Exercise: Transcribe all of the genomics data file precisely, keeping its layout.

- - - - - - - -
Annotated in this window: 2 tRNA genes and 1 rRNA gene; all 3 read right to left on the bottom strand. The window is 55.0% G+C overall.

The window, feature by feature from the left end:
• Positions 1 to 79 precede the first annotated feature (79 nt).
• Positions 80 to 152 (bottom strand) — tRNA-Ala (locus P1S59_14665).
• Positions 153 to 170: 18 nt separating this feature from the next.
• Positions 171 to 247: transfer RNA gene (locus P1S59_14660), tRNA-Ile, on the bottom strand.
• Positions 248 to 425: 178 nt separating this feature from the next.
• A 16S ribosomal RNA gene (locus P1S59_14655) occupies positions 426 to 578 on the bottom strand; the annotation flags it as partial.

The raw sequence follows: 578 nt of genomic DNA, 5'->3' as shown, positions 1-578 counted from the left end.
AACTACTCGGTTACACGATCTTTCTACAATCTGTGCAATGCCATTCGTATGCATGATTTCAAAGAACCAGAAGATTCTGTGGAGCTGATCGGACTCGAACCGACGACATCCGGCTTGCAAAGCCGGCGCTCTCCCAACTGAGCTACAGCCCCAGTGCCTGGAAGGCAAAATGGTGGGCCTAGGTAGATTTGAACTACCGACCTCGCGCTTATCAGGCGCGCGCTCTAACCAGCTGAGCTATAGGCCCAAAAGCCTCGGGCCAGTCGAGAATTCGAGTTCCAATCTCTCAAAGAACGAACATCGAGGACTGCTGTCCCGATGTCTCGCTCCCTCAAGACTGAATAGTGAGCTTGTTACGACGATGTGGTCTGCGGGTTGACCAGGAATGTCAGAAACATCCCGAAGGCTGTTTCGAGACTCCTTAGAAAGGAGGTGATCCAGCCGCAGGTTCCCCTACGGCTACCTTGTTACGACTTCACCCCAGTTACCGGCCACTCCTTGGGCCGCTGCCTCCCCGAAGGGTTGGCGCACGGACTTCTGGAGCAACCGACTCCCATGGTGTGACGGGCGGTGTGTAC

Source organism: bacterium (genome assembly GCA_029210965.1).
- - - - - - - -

Annotated in this window: 2 tRNA genes and 1 rRNA gene; all 3 read right to left on the bottom strand. The window is 55.0% G+C overall.

The window, feature by feature from the left end:
• Positions 1 to 79 precede the first annotated feature (79 nt).
• Positions 80 to 152 (bottom strand) — tRNA-Ala (locus P1S59_14665).
• Positions 153 to 170: 18 nt separating this feature from the next.
• Positions 171 to 247: transfer RNA gene (locus P1S59_14660), tRNA-Ile, on the bottom strand.
• Positions 248 to 425: 178 nt separating this feature from the next.
• A 16S ribosomal RNA gene (locus P1S59_14655) occupies positions 426 to 578 on the bottom strand; the annotation flags it as partial.

The raw sequence follows: 578 nt of genomic DNA, 5'->3' as shown, positions 1-578 counted from the left end.
AACTACTCGGTTACACGATCTTTCTACAATCTGTGCAATGCCATTCGTATGCATGATTTCAAAGAACCAGAAGATTCTGTGGAGCTGATCGGACTCGAACCGACGACATCCGGCTTGCAAAGCCGGCGCTCTCCCAACTGAGCTACAGCCCCAGTGCCTGGAAGGCAAAATGGTGGGCCTAGGTAGATTTGAACTACCGACCTCGCGCTTATCAGGCGCGCGCTCTAACCAGCTGAGCTATAGGCCCAAAAGCCTCGGGCCAGTCGAGAATTCGAGTTCCAATCTCTCAAAGAACGAACATCGAGGACTGCTGTCCCGATGTCTCGCTCCCTCAAGACTGAATAGTGAGCTTGTTACGACGATGTGGTCTGCGGGTTGACCAGGAATGTCAGAAACATCCCGAAGGCTGTTTCGAGACTCCTTAGAAAGGAGGTGATCCAGCCGCAGGTTCCCCTACGGCTACCTTGTTACGACTTCACCCCAGTTACCGGCCACTCCTTGGGCCGCTGCCTCCCCGAAGGGTTGGCGCACGGACTTCTGGAGCAACCGACTCCCATGGTGTGACGGGCGGTGTGTAC

Source organism: bacterium (genome assembly GCA_029210965.1).